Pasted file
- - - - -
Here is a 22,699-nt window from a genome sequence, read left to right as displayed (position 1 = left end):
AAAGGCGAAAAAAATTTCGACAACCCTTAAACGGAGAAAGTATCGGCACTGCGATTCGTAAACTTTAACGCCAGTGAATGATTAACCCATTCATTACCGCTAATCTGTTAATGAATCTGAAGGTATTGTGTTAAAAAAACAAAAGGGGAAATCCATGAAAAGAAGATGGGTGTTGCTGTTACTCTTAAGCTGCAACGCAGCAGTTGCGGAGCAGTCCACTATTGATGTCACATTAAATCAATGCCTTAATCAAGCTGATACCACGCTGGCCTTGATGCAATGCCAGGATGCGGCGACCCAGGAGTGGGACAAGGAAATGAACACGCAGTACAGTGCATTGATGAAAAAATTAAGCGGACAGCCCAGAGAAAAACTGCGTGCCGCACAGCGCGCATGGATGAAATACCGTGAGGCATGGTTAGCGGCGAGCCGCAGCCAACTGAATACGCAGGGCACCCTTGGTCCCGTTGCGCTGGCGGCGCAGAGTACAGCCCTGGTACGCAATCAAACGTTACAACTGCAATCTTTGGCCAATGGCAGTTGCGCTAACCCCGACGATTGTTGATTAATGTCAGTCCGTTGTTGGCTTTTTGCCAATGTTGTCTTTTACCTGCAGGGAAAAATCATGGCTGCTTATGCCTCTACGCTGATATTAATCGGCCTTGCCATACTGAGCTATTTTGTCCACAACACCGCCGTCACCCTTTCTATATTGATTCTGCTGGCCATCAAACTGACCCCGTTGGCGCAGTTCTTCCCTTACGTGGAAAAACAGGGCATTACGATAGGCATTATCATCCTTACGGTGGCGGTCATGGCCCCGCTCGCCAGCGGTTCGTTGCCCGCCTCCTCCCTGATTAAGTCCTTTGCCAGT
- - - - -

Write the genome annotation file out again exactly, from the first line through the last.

Here is a 22,699-nt window from a genome sequence, read left to right as displayed (position 1 = left end):
AAAGGCGAAAAAAATTTCGACAACCCTTAAACGGAGAAAGTATCGGCACTGCGATTCGTAAACTTTAACGCCAGTGAATGATTAACCCATTCATTACCGCTAATCTGTTAATGAATCTGAAGGTATTGTGTTAAAAAAACAAAAGGGGAAATCCATGAAAAGAAGATGGGTGTTGCTGTTACTCTTAAGCTGCAACGCAGCAGTTGCGGAGCAGTCCACTATTGATGTCACATTAAATCAATGCCTTAATCAAGCTGATACCACGCTGGCCTTGATGCAATGCCAGGATGCGGCGACCCAGGAGTGGGACAAGGAAATGAACACGCAGTACAGTGCATTGATGAAAAAATTAAGCGGACAGCCCAGAGAAAAACTGCGTGCCGCACAGCGCGCATGGATGAAATACCGTGAGGCATGGTTAGCGGCGAGCCGCAGCCAACTGAATACGCAGGGCACCCTTGGTCCCGTTGCGCTGGCGGCGCAGAGTACAGCCCTGGTACGCAATCAAACGTTACAACTGCAATCTTTGGCCAATGGCAGTTGCGCTAACCCCGACGATTGTTGATTAATGTCAGTCCGTTGTTGGCTTTTTGCCAATGTTGTCTTTTACCTGCAGGGAAAAATCATGGCTGCTTATGCCTCTACGCTGATATTAATCGGCCTTGCCATACTGAGCTATTTTGTCCACAACACCGCCGTCACCCTTTCTATATTGATTCTGCTGGCCATCAAACTGACCCCGTTGGCGCAGTTCTTCCCTTACGTGGAAAAACAGGGCATTACGATAGGCATTATCATCCTTACGGTGGCGGTCATGGCCCCGCTCGCCAGCGGTTCGTTGCCCGCCTCCTCCCTGATTAAGTCCTTTGCCAGT